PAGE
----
Barry doesn’t expect his May 5 meeting with Lavar
Johnson to go three rounds.
In fact, if it does, then something went wrong.
“Lavar Johnson is not a distance fighter,” Barry told the Sherdog
Radio Network’s “Beatdown” show. “He doesn’t go the distance.
He doesn’t want to be in there for 15 minutes. I personally want to
throw one punch and end the fight and then go home and eat
something. I don’t want to go the distance. I count fights that go
the distance as a personal loss on my part, which is my style of
fighting and how I’ve always been my entire career. I’ve always
felt like if the fight goes the distance, then I didn’t do
The heavyweight matchup is scheduled for the main card at UFC on
Fox 3. Johnson made his Octagon debut at UFC on Fox 2 in January,
knocking out Joey
Beltran. Barry was impressed.
“Joey Beltran had never been knocked out,” said Barry, “never been
knocked down, and this guy was able to do it in what? Two minutes?
In his UFC debut?”
Johnson is a big, hard-punching opponent. Barry, however, packs
plenty of power himself and has fought some of the scariest
strikers in both MMA and kickboxing.
“Lavar Johnson has run through the guys he fought in a very
aggressive manner,” Barry said. “He’s really aggressive. He has a
really intimidating appearance and his aura about him. He’s a
pretty confident guy. Do I think anyone has necessarily stood there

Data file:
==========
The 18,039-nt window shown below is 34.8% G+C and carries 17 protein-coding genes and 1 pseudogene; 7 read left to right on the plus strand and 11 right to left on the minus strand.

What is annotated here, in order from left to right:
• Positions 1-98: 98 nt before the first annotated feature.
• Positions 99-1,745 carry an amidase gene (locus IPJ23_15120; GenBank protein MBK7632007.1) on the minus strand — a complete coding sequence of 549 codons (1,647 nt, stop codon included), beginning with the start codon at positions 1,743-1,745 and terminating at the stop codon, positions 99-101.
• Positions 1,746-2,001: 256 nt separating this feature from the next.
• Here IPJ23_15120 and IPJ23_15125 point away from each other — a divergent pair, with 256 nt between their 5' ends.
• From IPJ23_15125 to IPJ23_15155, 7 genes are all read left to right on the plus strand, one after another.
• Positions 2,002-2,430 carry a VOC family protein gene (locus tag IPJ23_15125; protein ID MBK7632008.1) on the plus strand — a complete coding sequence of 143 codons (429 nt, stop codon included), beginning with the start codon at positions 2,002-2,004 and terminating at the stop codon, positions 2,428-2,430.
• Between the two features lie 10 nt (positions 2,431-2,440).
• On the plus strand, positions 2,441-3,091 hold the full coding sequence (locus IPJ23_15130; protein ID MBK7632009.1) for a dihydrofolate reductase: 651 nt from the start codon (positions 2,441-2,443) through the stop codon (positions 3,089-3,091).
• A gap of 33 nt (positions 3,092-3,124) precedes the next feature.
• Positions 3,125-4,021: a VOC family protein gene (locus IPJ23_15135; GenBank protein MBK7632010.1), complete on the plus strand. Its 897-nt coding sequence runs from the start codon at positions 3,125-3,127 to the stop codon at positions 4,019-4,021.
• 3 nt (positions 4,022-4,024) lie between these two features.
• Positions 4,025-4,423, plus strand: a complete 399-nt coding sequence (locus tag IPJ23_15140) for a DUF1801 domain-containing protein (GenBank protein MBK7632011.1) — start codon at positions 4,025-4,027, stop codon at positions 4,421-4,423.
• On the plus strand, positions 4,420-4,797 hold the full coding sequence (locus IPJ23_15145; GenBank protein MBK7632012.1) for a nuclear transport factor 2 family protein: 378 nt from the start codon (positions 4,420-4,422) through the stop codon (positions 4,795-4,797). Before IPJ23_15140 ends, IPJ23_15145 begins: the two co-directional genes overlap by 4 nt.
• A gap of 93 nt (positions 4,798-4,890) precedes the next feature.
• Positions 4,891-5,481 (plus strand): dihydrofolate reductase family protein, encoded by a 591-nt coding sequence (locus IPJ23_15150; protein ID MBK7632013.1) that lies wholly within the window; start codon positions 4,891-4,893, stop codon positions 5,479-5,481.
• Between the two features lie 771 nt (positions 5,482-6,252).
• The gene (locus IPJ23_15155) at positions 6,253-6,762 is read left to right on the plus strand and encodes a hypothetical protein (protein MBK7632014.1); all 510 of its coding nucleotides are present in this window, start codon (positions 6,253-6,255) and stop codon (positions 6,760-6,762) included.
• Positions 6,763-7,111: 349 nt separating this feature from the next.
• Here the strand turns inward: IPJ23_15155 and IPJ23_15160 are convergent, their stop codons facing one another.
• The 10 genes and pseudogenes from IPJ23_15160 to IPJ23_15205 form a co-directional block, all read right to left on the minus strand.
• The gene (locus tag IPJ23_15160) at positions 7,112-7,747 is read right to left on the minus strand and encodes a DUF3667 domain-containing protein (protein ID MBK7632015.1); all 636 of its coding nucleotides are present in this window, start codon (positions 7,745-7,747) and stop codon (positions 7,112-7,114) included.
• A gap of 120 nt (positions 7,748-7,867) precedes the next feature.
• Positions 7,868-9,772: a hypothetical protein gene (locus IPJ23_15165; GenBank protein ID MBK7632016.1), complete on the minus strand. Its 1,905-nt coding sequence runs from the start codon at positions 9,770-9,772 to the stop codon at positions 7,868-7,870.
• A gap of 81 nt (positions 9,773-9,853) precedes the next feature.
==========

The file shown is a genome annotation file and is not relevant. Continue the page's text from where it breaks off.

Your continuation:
toe-to-toe with him? No. Am I going to be the first one to do it?
I’m not saying that. Probably not. Lavar Johnson kills everybody
within two or three minutes of round one, so there’s a chance … if
I have to, I’ll run from him for three minutes to take him to
minute four, where he’s never been and then employ my game there.
But it all depends on what he allows me to do.”
While Barry may not get in a firefight with Johnson, that doesn’t
mean he’s going to come in shooting takedowns. His strength is on
the feet, and he’ll try to win the fight there.
“Maybe it’s just me, but I don’t think that a fight is where you
want to experiment with new things,” Barry said with a laugh.
“That’s just me. Four out of his five losses have come from
submissions, but I don’t know if I want to necessarily practice my
submission game when the bell rings with a guy who has fists the
size of my head. Like I said, if it’s there, I’ll go for it, but
I’m not getting in there looking for that in particular. I see
holes in his game everywhere, just like I’m sure he sees holes in
my game. He sees things in my game that he can capitalize on. Come
fight time, we’ll see what happens.”
Listen to the full
interview (beginning at 1:06:40).